When your patient is pregnant, uncertainty about the impact different therapies may have on the child makes it hard to discuss treatment options. A study of children exposed to cancer treatments before birth is now starting to provide some welcome evidence.
ESO presents weekly e-grandrounds which offer participants the opportunity to discuss a range of cutting-edge issues, from controversial areas and the latest scientific developments to challenging clinical cases, with leading European experts in the field. One of these is selected for publication in each issue of Cancer World.
In this issue, Kristel van Calsteren, from the Leuven University Hospital, Belgium, reviews registry data on the impact that treating cancer in pregnant women has on the children they give birth to. The presentation was summarised and edited by Susan Mayor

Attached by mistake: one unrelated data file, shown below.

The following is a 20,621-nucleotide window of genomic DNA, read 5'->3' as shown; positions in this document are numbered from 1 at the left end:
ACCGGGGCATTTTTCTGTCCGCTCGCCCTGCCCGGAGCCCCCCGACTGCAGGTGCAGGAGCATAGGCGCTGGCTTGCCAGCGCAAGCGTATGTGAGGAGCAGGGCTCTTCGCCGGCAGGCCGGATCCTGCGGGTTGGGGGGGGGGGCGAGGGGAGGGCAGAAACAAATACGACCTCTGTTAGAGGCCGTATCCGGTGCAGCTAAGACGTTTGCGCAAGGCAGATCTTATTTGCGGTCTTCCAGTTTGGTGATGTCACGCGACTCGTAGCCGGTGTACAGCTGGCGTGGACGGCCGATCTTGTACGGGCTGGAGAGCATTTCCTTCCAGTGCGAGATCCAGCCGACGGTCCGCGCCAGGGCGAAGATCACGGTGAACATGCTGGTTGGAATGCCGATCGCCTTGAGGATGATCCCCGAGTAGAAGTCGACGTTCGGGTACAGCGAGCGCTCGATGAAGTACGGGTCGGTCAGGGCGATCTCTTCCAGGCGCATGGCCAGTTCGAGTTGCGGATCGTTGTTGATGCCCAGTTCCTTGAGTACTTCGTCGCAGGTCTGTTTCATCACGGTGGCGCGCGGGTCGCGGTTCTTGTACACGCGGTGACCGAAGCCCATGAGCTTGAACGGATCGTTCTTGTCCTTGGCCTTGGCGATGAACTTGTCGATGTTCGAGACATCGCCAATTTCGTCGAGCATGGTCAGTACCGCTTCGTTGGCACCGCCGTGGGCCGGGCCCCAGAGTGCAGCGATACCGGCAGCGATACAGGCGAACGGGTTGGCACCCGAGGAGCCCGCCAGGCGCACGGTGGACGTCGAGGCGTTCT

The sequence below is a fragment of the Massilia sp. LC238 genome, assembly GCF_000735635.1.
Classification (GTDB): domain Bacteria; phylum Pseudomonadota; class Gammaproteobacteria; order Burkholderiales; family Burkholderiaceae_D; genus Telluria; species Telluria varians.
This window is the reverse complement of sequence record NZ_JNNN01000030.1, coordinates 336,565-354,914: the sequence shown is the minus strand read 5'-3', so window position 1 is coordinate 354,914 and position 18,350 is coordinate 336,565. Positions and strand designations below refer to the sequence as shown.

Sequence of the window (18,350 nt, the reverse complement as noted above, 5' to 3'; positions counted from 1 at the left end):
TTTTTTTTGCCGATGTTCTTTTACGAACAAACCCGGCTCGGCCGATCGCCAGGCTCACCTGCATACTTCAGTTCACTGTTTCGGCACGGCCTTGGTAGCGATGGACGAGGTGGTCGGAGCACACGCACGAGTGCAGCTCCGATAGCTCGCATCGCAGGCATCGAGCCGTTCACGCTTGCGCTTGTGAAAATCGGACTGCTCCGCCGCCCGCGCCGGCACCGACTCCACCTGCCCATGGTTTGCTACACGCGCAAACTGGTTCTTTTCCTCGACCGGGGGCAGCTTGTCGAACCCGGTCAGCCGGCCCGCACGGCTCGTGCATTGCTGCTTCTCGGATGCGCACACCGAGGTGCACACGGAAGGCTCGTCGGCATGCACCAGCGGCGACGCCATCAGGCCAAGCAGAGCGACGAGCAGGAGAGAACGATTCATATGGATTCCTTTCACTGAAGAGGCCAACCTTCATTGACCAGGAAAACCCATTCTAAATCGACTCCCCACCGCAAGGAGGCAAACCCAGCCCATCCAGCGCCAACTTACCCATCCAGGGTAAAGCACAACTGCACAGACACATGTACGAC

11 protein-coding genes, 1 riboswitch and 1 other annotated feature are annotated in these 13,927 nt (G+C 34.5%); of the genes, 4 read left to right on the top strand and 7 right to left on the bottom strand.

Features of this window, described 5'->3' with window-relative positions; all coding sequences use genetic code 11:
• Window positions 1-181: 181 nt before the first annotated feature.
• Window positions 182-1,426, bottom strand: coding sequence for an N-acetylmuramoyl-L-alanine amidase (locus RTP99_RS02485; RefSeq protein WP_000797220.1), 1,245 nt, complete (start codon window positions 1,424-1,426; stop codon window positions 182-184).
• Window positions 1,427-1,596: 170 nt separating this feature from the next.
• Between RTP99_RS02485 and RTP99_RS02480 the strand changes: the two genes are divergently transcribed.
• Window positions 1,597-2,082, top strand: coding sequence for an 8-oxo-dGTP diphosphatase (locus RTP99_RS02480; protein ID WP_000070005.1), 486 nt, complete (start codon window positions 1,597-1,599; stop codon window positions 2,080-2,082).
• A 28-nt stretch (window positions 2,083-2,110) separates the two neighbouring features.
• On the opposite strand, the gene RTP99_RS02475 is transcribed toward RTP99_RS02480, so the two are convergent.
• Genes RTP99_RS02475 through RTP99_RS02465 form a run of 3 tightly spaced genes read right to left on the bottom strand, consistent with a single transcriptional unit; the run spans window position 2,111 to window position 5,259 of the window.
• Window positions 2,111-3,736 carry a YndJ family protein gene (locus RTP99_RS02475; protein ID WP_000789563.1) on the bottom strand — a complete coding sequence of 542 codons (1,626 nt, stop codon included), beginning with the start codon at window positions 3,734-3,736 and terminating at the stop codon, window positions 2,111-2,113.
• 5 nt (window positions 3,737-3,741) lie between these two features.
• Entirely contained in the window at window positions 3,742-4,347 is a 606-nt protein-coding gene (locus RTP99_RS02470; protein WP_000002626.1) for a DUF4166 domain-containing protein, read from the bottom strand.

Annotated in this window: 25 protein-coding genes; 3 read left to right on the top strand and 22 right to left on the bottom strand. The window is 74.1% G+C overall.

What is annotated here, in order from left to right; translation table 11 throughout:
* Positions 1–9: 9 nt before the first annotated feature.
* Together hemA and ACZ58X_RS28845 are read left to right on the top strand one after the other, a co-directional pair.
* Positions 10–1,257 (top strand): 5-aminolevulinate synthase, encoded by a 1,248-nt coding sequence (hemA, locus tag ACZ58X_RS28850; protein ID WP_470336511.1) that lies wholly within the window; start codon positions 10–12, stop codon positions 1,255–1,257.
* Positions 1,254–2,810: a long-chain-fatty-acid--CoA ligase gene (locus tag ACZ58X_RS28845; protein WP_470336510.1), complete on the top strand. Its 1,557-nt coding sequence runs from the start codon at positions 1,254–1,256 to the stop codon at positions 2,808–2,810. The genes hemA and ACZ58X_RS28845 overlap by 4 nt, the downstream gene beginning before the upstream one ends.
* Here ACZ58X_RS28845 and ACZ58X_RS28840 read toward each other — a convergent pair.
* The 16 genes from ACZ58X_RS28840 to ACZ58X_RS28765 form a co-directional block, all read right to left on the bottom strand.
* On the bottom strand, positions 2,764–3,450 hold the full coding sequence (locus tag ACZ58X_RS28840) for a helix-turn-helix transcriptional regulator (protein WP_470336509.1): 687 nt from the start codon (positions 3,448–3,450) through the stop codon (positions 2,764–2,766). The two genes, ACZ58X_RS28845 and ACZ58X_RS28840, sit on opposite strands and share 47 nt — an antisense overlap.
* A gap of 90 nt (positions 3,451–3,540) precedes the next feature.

The recorded version of this and other e-grandrounds, is available at www.e-eso.net
Cancer is diagnosed in one in every 1000–2000 pregnancies, with 2500–5000 new cases in Europe each year. The European registry had registered 500 patients at the last analysis in September 2011. Nearly half of the women included had breast cancer (42% of all patients), while 16% had haematological malignancies, 5% had skin cancer and 10% had cervical cancer.
Pregnancy can be considered in three phases when considering the potential risks of chemotherapy to the developing foetus.
The first stage covers the first 10 days after conception – the implantation phase. A toxic event at this stage may cause some of the pluripotent stem cells that make up the early foetus to die. The embryo will develop normally if most cells survive but the pregnancy will end in miscarriage if a significant number of cells die.